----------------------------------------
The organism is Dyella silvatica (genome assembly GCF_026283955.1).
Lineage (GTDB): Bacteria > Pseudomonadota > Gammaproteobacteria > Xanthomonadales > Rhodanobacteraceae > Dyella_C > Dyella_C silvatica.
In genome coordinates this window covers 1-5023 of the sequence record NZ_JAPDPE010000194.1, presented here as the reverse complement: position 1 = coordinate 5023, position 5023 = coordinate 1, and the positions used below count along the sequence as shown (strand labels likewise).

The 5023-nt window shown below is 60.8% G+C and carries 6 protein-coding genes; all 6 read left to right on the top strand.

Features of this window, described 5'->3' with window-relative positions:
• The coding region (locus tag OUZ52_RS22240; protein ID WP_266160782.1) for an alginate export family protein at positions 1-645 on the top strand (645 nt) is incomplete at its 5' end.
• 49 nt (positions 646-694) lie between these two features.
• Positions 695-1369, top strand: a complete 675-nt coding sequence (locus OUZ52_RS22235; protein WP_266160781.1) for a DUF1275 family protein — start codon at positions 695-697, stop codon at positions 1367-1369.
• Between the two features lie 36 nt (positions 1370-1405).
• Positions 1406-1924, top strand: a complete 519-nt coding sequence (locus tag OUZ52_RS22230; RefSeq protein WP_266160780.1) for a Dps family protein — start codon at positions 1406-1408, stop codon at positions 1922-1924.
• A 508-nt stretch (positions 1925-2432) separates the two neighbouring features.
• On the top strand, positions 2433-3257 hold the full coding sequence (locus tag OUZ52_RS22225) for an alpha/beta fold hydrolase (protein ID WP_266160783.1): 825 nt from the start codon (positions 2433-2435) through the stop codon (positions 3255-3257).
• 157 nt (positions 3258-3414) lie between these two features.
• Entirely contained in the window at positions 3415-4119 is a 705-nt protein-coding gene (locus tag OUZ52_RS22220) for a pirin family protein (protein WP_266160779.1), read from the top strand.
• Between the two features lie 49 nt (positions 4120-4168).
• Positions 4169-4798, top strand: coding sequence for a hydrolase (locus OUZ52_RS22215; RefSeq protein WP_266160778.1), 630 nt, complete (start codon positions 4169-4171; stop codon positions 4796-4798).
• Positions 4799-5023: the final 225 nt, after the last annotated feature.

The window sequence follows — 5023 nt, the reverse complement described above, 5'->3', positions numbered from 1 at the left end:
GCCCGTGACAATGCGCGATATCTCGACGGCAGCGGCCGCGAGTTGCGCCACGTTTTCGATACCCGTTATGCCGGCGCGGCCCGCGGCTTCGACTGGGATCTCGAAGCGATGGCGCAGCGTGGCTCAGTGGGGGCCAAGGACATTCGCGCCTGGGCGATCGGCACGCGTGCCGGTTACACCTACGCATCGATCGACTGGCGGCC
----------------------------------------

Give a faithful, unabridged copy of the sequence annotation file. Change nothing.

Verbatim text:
The organism is Dyella silvatica (genome assembly GCF_026283955.1).
Lineage (GTDB): Bacteria > Pseudomonadota > Gammaproteobacteria > Xanthomonadales > Rhodanobacteraceae > Dyella_C > Dyella_C silvatica.
In genome coordinates this window covers 1-5023 of the sequence record NZ_JAPDPE010000194.1, presented here as the reverse complement: position 1 = coordinate 5023, position 5023 = coordinate 1, and the positions used below count along the sequence as shown (strand labels likewise).

The 5023-nt window shown below is 60.8% G+C and carries 6 protein-coding genes; all 6 read left to right on the top strand.

Features of this window, described 5'->3' with window-relative positions:
• The coding region (locus tag OUZ52_RS22240; protein ID WP_266160782.1) for an alginate export family protein at positions 1-645 on the top strand (645 nt) is incomplete at its 5' end.
• 49 nt (positions 646-694) lie between these two features.
• Positions 695-1369, top strand: a complete 675-nt coding sequence (locus OUZ52_RS22235; protein WP_266160781.1) for a DUF1275 family protein — start codon at positions 695-697, stop codon at positions 1367-1369.
• Between the two features lie 36 nt (positions 1370-1405).
• Positions 1406-1924, top strand: a complete 519-nt coding sequence (locus tag OUZ52_RS22230; RefSeq protein WP_266160780.1) for a Dps family protein — start codon at positions 1406-1408, stop codon at positions 1922-1924.
• A 508-nt stretch (positions 1925-2432) separates the two neighbouring features.
• On the top strand, positions 2433-3257 hold the full coding sequence (locus tag OUZ52_RS22225) for an alpha/beta fold hydrolase (protein ID WP_266160783.1): 825 nt from the start codon (positions 2433-2435) through the stop codon (positions 3255-3257).
• 157 nt (positions 3258-3414) lie between these two features.
• Entirely contained in the window at positions 3415-4119 is a 705-nt protein-coding gene (locus tag OUZ52_RS22220) for a pirin family protein (protein WP_266160779.1), read from the top strand.
• Between the two features lie 49 nt (positions 4120-4168).
• Positions 4169-4798, top strand: coding sequence for a hydrolase (locus OUZ52_RS22215; RefSeq protein WP_266160778.1), 630 nt, complete (start codon positions 4169-4171; stop codon positions 4796-4798).
• Positions 4799-5023: the final 225 nt, after the last annotated feature.

The window sequence follows — 5023 nt, the reverse complement described above, 5'->3', positions numbered from 1 at the left end:
GCCCGTGACAATGCGCGATATCTCGACGGCAGCGGCCGCGAGTTGCGCCACGTTTTCGATACCCGTTATGCCGGCGCGGCCCGCGGCTTCGACTGGGATCTCGAAGCGATGGCGCAGCGTGGCTCAGTGGGGGCCAAGGACATTCGCGCCTGGGCGATCGGCACGCGTGCCGGTTACACCTACGCATCGATCGACTGGCGGCC